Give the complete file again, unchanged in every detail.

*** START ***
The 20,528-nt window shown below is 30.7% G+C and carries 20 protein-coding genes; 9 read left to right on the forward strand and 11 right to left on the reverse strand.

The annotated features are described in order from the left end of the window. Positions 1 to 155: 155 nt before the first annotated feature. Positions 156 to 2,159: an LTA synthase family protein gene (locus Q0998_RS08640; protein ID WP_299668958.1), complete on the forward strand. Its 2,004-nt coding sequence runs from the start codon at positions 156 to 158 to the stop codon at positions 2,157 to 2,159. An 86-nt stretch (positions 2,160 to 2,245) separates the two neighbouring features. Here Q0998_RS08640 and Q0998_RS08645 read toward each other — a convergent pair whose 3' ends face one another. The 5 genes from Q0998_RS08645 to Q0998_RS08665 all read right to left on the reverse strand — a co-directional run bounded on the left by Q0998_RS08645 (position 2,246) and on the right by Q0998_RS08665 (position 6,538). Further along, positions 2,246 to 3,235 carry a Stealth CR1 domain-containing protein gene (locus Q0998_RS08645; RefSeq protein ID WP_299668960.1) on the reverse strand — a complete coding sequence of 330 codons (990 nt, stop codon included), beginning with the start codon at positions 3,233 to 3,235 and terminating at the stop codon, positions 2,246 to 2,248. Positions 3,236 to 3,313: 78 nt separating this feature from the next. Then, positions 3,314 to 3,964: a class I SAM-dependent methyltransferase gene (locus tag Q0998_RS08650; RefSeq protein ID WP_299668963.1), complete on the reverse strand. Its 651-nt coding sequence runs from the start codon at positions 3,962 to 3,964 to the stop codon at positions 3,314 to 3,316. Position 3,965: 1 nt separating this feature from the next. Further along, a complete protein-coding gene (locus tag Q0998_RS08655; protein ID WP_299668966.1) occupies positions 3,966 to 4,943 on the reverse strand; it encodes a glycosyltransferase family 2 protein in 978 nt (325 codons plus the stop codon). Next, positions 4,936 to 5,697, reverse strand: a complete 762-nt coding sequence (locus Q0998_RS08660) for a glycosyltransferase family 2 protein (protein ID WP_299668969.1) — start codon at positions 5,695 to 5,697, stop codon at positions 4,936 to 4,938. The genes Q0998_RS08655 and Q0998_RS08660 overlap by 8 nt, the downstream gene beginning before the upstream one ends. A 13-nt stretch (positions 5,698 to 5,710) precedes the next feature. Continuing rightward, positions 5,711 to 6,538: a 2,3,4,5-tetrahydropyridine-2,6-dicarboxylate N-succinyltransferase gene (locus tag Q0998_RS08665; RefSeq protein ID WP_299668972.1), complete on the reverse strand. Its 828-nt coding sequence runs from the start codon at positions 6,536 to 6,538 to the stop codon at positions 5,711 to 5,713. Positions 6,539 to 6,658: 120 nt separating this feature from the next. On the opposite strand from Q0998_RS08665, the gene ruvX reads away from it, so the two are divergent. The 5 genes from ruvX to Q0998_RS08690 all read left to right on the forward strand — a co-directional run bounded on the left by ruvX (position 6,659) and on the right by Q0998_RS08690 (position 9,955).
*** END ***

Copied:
The 20,528-nt window shown below is 30.7% G+C and carries 20 protein-coding genes; 9 read left to right on the forward strand and 11 right to left on the reverse strand.

The annotated features are described in order from the left end of the window. Positions 1 to 155: 155 nt before the first annotated feature. Positions 156 to 2,159: an LTA synthase family protein gene (locus Q0998_RS08640; protein ID WP_299668958.1), complete on the forward strand. Its 2,004-nt coding sequence runs from the start codon at positions 156 to 158 to the stop codon at positions 2,157 to 2,159. An 86-nt stretch (positions 2,160 to 2,245) separates the two neighbouring features. Here Q0998_RS08640 and Q0998_RS08645 read toward each other — a convergent pair whose 3' ends face one another. The 5 genes from Q0998_RS08645 to Q0998_RS08665 all read right to left on the reverse strand — a co-directional run bounded on the left by Q0998_RS08645 (position 2,246) and on the right by Q0998_RS08665 (position 6,538). Further along, positions 2,246 to 3,235 carry a Stealth CR1 domain-containing protein gene (locus Q0998_RS08645; RefSeq protein ID WP_299668960.1) on the reverse strand — a complete coding sequence of 330 codons (990 nt, stop codon included), beginning with the start codon at positions 3,233 to 3,235 and terminating at the stop codon, positions 2,246 to 2,248. Positions 3,236 to 3,313: 78 nt separating this feature from the next. Then, positions 3,314 to 3,964: a class I SAM-dependent methyltransferase gene (locus tag Q0998_RS08650; RefSeq protein ID WP_299668963.1), complete on the reverse strand. Its 651-nt coding sequence runs from the start codon at positions 3,962 to 3,964 to the stop codon at positions 3,314 to 3,316. Position 3,965: 1 nt separating this feature from the next. Further along, a complete protein-coding gene (locus tag Q0998_RS08655; protein ID WP_299668966.1) occupies positions 3,966 to 4,943 on the reverse strand; it encodes a glycosyltransferase family 2 protein in 978 nt (325 codons plus the stop codon). Next, positions 4,936 to 5,697, reverse strand: a complete 762-nt coding sequence (locus Q0998_RS08660) for a glycosyltransferase family 2 protein (protein ID WP_299668969.1) — start codon at positions 5,695 to 5,697, stop codon at positions 4,936 to 4,938. The genes Q0998_RS08655 and Q0998_RS08660 overlap by 8 nt, the downstream gene beginning before the upstream one ends. A 13-nt stretch (positions 5,698 to 5,710) precedes the next feature. Continuing rightward, positions 5,711 to 6,538: a 2,3,4,5-tetrahydropyridine-2,6-dicarboxylate N-succinyltransferase gene (locus tag Q0998_RS08665; RefSeq protein ID WP_299668972.1), complete on the reverse strand. Its 828-nt coding sequence runs from the start codon at positions 6,536 to 6,538 to the stop codon at positions 5,711 to 5,713. Positions 6,539 to 6,658: 120 nt separating this feature from the next. On the opposite strand from Q0998_RS08665, the gene ruvX reads away from it, so the two are divergent. The 5 genes from ruvX to Q0998_RS08690 all read left to right on the forward strand — a co-directional run bounded on the left by ruvX (position 6,659) and on the right by Q0998_RS08690 (position 9,955).